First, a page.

Johnson argues that some of what people “know” about Mozart is wrong. Mozart’s life, though short, and acquainted with grief, was not especially tragic. Mozart had troubles with money, yes, but he was far from poor and in fact lived very well. Furthermore, people make too little of the religious element in his life: He was a religious man (as well as a Mason).
I had expected Johnson to write as a generalist, and a brilliant generalist, but often he comes across as a music scholar. Frankly, there is too much technical information about instruments for my taste. All through his writing life, Johnson has shown an uncanny ability to slip into the skin of his subject. When he writes about economics or warfare or music, he writes from deep understanding.
For a long time, David Pryce-Jones and I used to say, “Paul is a kind of genius.” At some point, however, we dropped the qualifier “kind of.” To look over his bibliography is to be reminded of what this mind can produce, and has. He can write about “modern times,” sure — but also about ancient Egypt. He can write about politics, sure — but also about cathedrals. He can write about Hitler and Pol Pot — but also about Mae West.
In his current book, he says, “It is an extraordinary fact that Mozart, despite his enormous output and the speed at which so much of it was composed, is never guilty of a serious lapse of taste.” Much the same can be said of Johnson. And we have not mentioned, at this juncture, his political importance. He is a major voice against tyranny and for liberty. In 2006, a leader from across the ocean, George W. Bush, hung the Presidential Medal of Freedom around his neck.
More than once, when reading the Mozart, I thought, “This could apply to the author as well.” In fact, I thought it regularly. I will provide just a few more examples. Johnson writes that Mozart “had the great gift of being able to start as soon as he sat down to write, as well as terrific powers of concentration. Worry about what he had written was unknown to him, and there was never a case of endless revision in his entire oeuvre.”
Mozart liked the high and the low, an exalted Mass and a ribald joke. “Nobody took music more seriously,” writes Johnson. “Nobody got more jokes out of it.” Mozart had “brief spasms of hot temper and outbursts of grievances,” but these were “mere cloudlets racing across a sunny view of life.”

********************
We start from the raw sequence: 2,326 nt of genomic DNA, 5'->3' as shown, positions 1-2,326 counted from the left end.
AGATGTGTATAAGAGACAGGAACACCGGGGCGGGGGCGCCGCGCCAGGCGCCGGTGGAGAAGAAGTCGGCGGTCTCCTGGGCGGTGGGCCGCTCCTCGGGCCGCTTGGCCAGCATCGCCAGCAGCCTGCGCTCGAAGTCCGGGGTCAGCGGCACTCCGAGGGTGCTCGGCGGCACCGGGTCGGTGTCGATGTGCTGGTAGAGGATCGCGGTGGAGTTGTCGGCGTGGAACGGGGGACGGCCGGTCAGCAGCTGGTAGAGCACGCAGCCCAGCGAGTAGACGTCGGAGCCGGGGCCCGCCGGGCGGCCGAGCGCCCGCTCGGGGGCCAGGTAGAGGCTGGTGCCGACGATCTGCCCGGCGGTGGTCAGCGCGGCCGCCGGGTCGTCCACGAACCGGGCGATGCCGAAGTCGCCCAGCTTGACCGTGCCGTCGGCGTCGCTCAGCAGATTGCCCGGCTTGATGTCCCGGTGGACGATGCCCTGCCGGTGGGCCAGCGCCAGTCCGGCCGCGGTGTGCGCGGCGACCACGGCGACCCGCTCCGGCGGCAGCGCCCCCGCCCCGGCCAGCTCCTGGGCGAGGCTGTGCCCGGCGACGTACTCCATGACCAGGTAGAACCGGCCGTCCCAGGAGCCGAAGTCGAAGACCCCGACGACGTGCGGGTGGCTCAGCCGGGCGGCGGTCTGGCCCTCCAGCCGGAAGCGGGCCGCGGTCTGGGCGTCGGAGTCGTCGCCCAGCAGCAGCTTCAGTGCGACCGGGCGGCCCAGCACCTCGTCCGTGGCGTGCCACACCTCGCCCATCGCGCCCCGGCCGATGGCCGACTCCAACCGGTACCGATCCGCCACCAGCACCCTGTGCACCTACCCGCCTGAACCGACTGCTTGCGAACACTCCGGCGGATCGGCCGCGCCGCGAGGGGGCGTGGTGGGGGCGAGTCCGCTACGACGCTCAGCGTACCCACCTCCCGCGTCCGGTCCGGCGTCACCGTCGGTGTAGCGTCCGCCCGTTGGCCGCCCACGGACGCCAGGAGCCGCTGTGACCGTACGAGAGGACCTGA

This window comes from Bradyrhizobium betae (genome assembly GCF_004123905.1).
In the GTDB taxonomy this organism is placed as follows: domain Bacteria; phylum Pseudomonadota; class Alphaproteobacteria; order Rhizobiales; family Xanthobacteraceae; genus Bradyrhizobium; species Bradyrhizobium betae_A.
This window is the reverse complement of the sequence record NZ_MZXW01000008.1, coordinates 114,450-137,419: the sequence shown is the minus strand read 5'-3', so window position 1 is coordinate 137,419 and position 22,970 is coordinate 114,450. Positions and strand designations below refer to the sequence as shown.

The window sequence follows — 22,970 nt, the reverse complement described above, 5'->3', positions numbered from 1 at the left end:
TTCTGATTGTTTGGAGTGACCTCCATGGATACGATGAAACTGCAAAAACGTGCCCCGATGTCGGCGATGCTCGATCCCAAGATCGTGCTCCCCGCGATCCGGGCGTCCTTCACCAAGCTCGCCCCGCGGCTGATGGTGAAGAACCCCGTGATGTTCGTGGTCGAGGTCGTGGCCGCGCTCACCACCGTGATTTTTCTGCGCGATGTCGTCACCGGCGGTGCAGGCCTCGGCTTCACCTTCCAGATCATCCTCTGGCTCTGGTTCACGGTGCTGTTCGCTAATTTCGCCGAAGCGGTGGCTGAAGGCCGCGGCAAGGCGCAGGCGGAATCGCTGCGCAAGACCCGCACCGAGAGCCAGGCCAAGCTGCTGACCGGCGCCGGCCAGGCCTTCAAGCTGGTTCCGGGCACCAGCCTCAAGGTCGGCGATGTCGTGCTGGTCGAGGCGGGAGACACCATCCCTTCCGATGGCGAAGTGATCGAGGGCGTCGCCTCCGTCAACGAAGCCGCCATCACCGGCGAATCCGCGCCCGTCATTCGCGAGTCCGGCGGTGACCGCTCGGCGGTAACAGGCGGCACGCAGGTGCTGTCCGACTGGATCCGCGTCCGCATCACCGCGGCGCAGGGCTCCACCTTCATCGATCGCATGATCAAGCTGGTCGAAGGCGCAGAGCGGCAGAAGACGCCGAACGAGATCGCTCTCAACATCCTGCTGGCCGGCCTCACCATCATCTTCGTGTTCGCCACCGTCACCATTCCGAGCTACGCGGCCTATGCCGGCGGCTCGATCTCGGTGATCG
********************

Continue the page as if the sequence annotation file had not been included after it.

In his final paragraph, Johnson writes, “He had misfortunes and many disappointments in a life of constant hard work lived at the highest possible level of creative concentration. But his warm spirit always bubbled. He loved his God, his family, his friends, and above all, his work — which he equated with God-service.”
I do not say that Johnson is Mozart, or a Mozart. No one is. I do say that he understands this little Salzburger, intimately.
That final paragraph appears in an epilogue, and the epilogue is followed by an appendix, which consists of an essay titled “Mozart in London.” It is by a son of Johnson’s, Daniel Johnson, who is the editor of Standpoint, the monthly political and cultural journal. This essay is an adornment as well as an appendix — sort of a learned after-dinner mint.
Speaking of treats, Paul Johnson records this, in his biography of Mozart: After a stretch of difficult work in Paris, Mozart walked to the “famous ice-cream parlor in the Palais Royale, where they served the best tutti-frutti in the world, and treated himself to one.” The parlor is no longer there, says Johnson. But in the same space is a restaurant that serves “excellent ices,” and “if I live to finish this book satisfactorily, I shall eat one there in honor of Mozart.” He has. And the ice was excellent, he told me.
There are more books in the pipeline: At least three have been written, and await publication. I suspect Johnson will be eating celebratory ices for years to come.
One more word concerning him and music — and Brahms this time, not Mozart. I interviewed Marilyn Horne, the great mezzo-soprano, five years ago on her 75th birthday. I asked her what music she was feeling especially close to. Brahms, she said. “He makes me feel good” — and there she put her finger on an important point: the warm, humane, consoling quality in Brahms. He makes you feel good. He is on your side. This same quality exists in Johnson’s books and articles, even when the subject is unpleasant.
Mozart is pleasant, and after you read this biography, you might listen to the piece that Johnson considers the most perfect Mozart work of all: the Clarinet Concerto in A major, K. 622.